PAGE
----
Health Care Reform: The Good, The Bad, and The Ugly

The Pediatric Insider

© 2009 Roy Benaroch, MD

We can all agree that the current “system” needs a-fixin, and there is no shortage of good ideas that could be implemented quickly and fairly, and could dramatically improve access and costs. But there is also no shortage of truly bad ideas, and unfortunately, there is one Huge Ugly Problem that guarantees to muck up the whole process if left unchecked.

The Good

Allow people to shop for health insurance across state lines. Current laws allow a small number of huge plans to flourish in each state, stifling competition and choice. One tiny law with 15 words could immediately allow consumers access to hundreds of different plans.

Stop discriminating against individual plans. Currently, if your employer buys your health insurance, you don’t pay taxes on the premiums—but if you want to buy your own policy, you lose thousands of dollars back to Uncle Sam in increased taxes. That’s stupid, and unfair, and unreasonable. Stop it. Allow a personal income tax deduction to people who choose to buy individual plans.

Make it less easy to exclude pre-existing conditions. Current HIPAA laws forbid health insurance companies from excluding pre-existing conditions—but ONLY if you’re only covered by a group plan, and switch to a different group plan. If you’ve got individual insurance, the group plan or individual plan you’re considering switching to can exclude anything. Again, stupid; a loophole like this can be closed by legislation like *that* (that was me snapping my fingers).

Permit businesses to pool their employees and seek discounts for group insurance plans. Can you believe this is currently forbidden? Again, *snap*, the cost of group insurance for employers can drop dramatically if competition and group purchasing power is allowed.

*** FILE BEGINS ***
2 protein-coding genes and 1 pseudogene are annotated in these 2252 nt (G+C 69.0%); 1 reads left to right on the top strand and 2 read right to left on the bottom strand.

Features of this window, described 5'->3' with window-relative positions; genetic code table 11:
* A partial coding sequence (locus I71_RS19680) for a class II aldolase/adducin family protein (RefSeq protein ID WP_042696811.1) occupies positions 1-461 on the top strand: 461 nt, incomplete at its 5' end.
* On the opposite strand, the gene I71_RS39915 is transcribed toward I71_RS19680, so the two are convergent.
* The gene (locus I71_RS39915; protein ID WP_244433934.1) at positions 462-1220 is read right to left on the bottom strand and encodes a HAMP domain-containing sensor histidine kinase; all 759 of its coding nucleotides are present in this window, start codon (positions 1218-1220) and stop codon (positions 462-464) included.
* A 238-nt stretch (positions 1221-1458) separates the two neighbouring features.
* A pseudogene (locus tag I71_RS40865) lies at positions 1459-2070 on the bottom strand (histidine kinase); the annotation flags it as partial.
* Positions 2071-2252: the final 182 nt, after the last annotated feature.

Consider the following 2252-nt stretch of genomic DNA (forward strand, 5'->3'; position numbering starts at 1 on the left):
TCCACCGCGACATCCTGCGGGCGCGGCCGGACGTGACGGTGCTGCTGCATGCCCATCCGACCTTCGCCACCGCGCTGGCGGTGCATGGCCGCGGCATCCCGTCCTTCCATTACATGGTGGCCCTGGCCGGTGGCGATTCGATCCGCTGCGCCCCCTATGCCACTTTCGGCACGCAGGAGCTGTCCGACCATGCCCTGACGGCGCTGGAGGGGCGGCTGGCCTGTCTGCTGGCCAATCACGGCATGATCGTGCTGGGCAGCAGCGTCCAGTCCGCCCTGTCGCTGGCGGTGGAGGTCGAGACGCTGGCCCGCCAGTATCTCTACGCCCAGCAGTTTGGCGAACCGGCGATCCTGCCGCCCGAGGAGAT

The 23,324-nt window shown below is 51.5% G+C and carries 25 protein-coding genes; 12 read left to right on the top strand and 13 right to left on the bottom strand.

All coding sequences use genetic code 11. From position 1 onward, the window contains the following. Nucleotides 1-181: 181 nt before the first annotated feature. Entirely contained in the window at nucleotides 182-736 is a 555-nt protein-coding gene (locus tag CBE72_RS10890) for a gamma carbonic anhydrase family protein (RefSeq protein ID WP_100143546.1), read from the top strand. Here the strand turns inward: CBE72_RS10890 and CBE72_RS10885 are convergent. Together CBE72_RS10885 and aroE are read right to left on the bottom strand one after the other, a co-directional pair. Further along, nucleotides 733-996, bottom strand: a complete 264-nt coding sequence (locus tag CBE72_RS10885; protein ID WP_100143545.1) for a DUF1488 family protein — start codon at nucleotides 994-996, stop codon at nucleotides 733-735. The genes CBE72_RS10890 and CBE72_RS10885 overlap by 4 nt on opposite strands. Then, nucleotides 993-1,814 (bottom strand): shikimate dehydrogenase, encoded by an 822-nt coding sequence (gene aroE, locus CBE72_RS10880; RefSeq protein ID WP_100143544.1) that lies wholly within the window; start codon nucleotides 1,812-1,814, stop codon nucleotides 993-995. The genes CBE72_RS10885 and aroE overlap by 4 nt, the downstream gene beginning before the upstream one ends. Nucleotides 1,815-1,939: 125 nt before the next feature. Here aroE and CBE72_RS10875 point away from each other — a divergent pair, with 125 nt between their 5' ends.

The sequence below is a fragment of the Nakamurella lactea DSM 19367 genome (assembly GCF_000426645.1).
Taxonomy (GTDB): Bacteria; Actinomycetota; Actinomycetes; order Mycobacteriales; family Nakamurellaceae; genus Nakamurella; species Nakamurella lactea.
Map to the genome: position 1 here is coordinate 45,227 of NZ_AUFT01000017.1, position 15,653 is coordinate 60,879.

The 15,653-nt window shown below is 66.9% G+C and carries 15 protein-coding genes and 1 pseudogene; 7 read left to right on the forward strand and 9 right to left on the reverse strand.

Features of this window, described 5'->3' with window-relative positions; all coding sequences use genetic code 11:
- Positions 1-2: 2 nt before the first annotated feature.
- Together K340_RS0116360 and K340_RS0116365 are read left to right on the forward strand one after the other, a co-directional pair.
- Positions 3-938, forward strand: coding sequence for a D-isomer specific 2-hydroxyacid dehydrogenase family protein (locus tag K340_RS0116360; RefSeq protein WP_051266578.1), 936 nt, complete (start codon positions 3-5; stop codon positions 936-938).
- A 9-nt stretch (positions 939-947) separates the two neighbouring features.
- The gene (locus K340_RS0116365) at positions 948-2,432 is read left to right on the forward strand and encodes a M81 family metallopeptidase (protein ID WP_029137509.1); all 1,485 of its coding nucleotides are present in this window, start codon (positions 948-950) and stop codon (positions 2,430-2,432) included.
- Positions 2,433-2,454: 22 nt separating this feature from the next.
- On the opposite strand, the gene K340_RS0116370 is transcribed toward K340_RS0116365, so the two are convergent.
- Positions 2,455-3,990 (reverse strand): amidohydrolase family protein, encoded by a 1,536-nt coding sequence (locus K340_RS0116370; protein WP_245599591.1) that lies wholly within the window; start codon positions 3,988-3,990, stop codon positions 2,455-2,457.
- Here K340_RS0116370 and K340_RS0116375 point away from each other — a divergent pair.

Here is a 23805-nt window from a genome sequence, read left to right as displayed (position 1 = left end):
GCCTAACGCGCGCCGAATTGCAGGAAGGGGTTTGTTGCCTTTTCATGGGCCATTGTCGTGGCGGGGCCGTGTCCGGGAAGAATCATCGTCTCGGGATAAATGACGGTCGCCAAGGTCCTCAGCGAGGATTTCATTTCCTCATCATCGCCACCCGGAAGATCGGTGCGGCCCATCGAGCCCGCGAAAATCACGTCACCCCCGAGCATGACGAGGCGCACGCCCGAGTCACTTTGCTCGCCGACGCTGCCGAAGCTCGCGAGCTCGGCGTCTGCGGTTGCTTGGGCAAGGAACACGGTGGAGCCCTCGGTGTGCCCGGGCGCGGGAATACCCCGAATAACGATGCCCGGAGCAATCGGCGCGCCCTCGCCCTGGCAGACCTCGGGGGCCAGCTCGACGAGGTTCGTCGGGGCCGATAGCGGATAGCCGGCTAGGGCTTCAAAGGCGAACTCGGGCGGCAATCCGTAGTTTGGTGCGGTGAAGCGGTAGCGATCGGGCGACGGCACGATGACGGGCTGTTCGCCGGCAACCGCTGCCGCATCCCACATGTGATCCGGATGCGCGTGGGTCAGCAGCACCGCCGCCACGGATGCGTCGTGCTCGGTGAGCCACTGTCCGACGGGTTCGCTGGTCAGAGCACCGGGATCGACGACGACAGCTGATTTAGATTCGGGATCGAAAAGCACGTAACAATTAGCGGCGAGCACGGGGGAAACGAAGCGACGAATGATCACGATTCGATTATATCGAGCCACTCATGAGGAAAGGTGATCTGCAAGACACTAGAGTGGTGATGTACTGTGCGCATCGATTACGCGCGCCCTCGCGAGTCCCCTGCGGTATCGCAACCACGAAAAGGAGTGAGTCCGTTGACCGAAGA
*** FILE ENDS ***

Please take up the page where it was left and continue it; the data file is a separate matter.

Encourage the use of health savings accounts, so people can set aside money for health costs. Not those stupid “medical savings accounts” that are confusing, and allow money to disappear at the end of the year if you don’t use it—but real HSAs, controlled by individuals, where money can be used for any health reason, or rolled over from year to year.

Reform the medical malpractice litigation. There are many creative ideas here—“loser pays” or caps on punitive damages would be an excellent start. At the same time, make it easier for people who are genuinely harmed by medical errors to get quick compensation that doesn’t end up in lawyers’ hands. The goal of med-mal should be reducing errors and compensating the harmed—NOT to create a bonanza for lawyers, a nightmare for doctors, and an atmosphere where errors are hidden instead of studied.

The Bad

Creating a new federal “right” to health care. Sorry, health care isn’t like “freedom” or “the pursuit of happiness.” Health care has costs, and someone has to bear the costs. Remember elementary school civics? Your “rights” are only a “right” if they don’t interfere with my “rights”—and if I don’t want to pay for your health care, yet you’ve got a “right” to it, now the government has to take my money away from me. So much for my “rights.” You can’t pull a “right to health care” out of the air any more than you can invent a “right” to food or a “right” to housing or a “right” to high-speed internet access. A civilized society ought to have a mechanism in place for health care for all, as it should also provide for the infirm and the elderly and the meek. That doesn’t mean that all government social services are a “right.”